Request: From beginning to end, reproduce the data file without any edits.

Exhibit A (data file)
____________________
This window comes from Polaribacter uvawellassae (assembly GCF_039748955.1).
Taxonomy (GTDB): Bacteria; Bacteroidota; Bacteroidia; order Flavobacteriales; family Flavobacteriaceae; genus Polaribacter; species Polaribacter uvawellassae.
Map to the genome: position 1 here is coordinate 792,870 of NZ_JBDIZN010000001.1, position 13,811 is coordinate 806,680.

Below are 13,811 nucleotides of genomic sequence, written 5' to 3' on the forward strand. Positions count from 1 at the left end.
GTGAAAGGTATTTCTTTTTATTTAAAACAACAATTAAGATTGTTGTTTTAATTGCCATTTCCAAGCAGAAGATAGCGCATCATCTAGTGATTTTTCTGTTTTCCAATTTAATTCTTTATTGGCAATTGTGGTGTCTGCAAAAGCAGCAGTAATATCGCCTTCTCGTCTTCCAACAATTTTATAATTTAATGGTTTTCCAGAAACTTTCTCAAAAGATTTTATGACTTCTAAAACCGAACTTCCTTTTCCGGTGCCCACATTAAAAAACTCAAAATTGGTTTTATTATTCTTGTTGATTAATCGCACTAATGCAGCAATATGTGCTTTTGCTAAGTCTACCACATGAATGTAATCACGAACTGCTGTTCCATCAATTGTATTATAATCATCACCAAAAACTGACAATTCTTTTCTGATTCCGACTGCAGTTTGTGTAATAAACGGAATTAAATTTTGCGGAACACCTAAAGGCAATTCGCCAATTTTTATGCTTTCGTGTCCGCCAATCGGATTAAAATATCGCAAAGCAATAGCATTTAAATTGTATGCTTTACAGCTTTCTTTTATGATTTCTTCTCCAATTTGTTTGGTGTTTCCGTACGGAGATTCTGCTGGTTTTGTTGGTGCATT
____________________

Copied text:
This window comes from Polaribacter uvawellassae (assembly GCF_039748955.1).
Taxonomy (GTDB): Bacteria; Bacteroidota; Bacteroidia; order Flavobacteriales; family Flavobacteriaceae; genus Polaribacter; species Polaribacter uvawellassae.
Map to the genome: position 1 here is coordinate 792,870 of NZ_JBDIZN010000001.1, position 13,811 is coordinate 806,680.

Below are 13,811 nucleotides of genomic sequence, written 5' to 3' on the forward strand. Positions count from 1 at the left end.
GTGAAAGGTATTTCTTTTTATTTAAAACAACAATTAAGATTGTTGTTTTAATTGCCATTTCCAAGCAGAAGATAGCGCATCATCTAGTGATTTTTCTGTTTTCCAATTTAATTCTTTATTGGCAATTGTGGTGTCTGCAAAAGCAGCAGTAATATCGCCTTCTCGTCTTCCAACAATTTTATAATTTAATGGTTTTCCAGAAACTTTCTCAAAAGATTTTATGACTTCTAAAACCGAACTTCCTTTTCCGGTGCCCACATTAAAAAACTCAAAATTGGTTTTATTATTCTTGTTGATTAATCGCACTAATGCAGCAATATGTGCTTTTGCTAAGTCTACCACATGAATGTAATCACGAACTGCTGTTCCATCAATTGTATTATAATCATCACCAAAAACTGACAATTCTTTTCTGATTCCGACTGCAGTTTGTGTAATAAACGGAATTAAATTTTGCGGAACACCTAAAGGCAATTCGCCAATTTTTATGCTTTCGTGTCCGCCAATCGGATTAAAATATCGCAAAGCAATAGCATTTAAATTGTATGCTTTACAGCTTTCTTTTATGATTTCTTCTCCAATTTGTTTGGTGTTTCCGTACGGAGATTCTGCTGGTTTTGTTGGTGCATT